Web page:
@Philipp since you have SSH and since your server allows access to the exec() I will assume that you also have full root access to the machine.

Recommended for single file processing

Having root access to the machine means that you can change the /etc/php5/php.ini memory limit settings.

Even without direct access to /etc/php5/php.ini you could check if your server supports overriding php.ini directives by creating a new php.ini file in you projects directory.

Even if the overrides are not permitted you can change your memory settings from .htaccess if AllowOverride is All.

Yet another means of changing the memory limit is by setting it during the PHP runtime using ini_set('memory_limit', 256);.

Recommended for batch file processing

The only good thing about running the convert via exec() is if you don't plan on getting a result back from exec() and allowing it to run asynchronously:

exec('convert --your-convert-options > /dev/null 2>/dev/null &');

The above approach is usually helpful if you're trying to batch process many files, you don't want to wait for them to finish processing and don't need confirmation regarding each having been processed.

Performance notes

Using the code above to make exec run async for processing a single file will cost more processor time and more memory than using GD/Imagick within PHP. The time/memory will be used by a different process that does not affect the PHP process (making the visitors feel the site moving faster), but the memory consumption exists and when it comes to handling many connections that will count.

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This is not a PHP bug and has nothing to do with Apache/Nginx or any webserver.

I had the same issue lately and had a look at the PHP source code to check the exec() implementation.

Essentially, PHP's exec() calls Libc's popen() function.

The offender here is C's popen() which seems to be very slow. A quick google search on "c popen slow" will show you lots of questions such as yours.

I also found that someone implemented a function called popen_noshell() in C to overcome this performance problem:


Here is a screenshot showing the speed difference vs popen() and popen_noshell():

Speed difference

PHP's exec() uses the regular popen() - the one at the right of the screenshot above. The CPU used by the system when executing C's popen() is very high as you can see.

I see 2 solutions to this problem:

  1. Create a PHP extension that implements popen_noshell
  2. Request from the PHP team to create a new set of functions popen_noshell(), exec_noshell(), etc... which is unlikely to happen I guess...

Additional note:

While searching for this, I discovered the PHP function of the same name as the C's one: popen()

It is interesting because one can execute an external command asynchronously with: pclose(popen('your command', 'r'));

Which essentially has the same effect as exec('your command &');

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  • This seems unlikely to be the issue because the execution time with PHP's exec() grows proportionally with the execution time from a normal shell. – Johnathan Andersen Oct 1 '19 at 17:23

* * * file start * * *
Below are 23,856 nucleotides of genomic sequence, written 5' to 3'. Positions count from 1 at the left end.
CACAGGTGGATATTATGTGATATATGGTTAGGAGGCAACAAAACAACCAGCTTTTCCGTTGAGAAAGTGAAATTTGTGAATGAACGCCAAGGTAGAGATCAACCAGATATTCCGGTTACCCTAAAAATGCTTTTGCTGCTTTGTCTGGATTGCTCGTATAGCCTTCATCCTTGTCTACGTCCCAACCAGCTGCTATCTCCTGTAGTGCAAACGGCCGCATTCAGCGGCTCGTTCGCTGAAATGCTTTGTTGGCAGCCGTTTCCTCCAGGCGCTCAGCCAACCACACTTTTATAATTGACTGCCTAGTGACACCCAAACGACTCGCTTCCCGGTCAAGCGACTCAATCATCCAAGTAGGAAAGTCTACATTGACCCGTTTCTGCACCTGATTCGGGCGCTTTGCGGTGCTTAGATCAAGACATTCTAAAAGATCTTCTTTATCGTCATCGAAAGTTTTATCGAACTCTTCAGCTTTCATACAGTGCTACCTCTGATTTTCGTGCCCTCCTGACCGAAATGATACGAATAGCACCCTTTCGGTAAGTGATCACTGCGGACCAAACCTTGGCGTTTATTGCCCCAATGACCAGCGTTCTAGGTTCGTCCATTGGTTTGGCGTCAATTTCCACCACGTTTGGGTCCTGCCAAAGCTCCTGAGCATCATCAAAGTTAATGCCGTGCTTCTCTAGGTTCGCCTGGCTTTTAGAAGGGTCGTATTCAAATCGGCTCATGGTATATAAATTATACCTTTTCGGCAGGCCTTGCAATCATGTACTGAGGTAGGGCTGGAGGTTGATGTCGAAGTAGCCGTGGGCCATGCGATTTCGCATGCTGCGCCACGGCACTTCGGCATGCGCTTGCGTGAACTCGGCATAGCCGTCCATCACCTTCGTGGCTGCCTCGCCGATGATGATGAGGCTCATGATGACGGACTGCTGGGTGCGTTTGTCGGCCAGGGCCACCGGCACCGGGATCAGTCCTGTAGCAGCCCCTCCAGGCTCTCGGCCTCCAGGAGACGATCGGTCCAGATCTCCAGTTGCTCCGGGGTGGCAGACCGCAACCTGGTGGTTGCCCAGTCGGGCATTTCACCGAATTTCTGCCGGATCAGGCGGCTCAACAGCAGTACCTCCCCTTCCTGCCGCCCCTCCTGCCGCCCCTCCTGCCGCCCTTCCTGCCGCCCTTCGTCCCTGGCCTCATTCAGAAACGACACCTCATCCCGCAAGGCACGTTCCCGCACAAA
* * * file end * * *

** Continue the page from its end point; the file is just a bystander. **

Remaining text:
When you call exec php does not create a thread, It creats a new child process. Creating a new process is big overhead.

However when you connect with ssh you are just passing a command to execute. You are not owner of that program so it executes as the user whom you connected with. For exec its the user who runs PHP.

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  • 4
    And when you type a command in the shell, the shell also creates a new child process. So that cannot be the reason in itself. – Jon Jan 11 '13 at 12:13
  • Running a program as apache and a regular user is not same. I have added some more information about why ssh technique performs faster. – Shiplu Mokaddim Jan 11 '13 at 12:17
  • 2
    I also figure it doesn't take 3 seconds to create a process regardless – Esailija Jan 11 '13 at 12:17
  • @shiplu.mokadd.im: Actually it's exactly the same (apart from effective permissions, environment vars, etc etc). The extra text does not really add anything. – Jon Jan 11 '13 at 12:22
  • 1
    This is not the real reason. It's a constant slowdown, not just when the command is starting. Something that runs 1s from shell will run 7s from php, and if it's 2s in the shell it will be 14 thru php so it's not just a starting delay. It's rather like friction, keeps pulling back the whole time. I'd be glad to find out what's really going on. – dkellner Dec 3 '17 at 1:25

I have experienced this problem, a graphic processing command that when run via the command line would take about .025 seconds was taking about .3 seconds when called via exec() in PHP. Upon much research, it seems that most people believe this to be a problem with apache or PHP. I then tried running the command via a CGI script, bypassing PHP altogether, and i got the same result.

It seemed therefore the problem must be apache, so i installed lighttpd, and got the same result!

After some thought and experimentation i realized this must be a problem with processor priority. So if you want your commands to run with a similar speed as the command line it must be executed as follows.

exec('echo "password" | sudo -S nice -n -20 command')

PLEASE NOTE: I know there will be all sorts of security objections to this. I just wanted to focus simply in the answer that all you have to do is add nice before your command.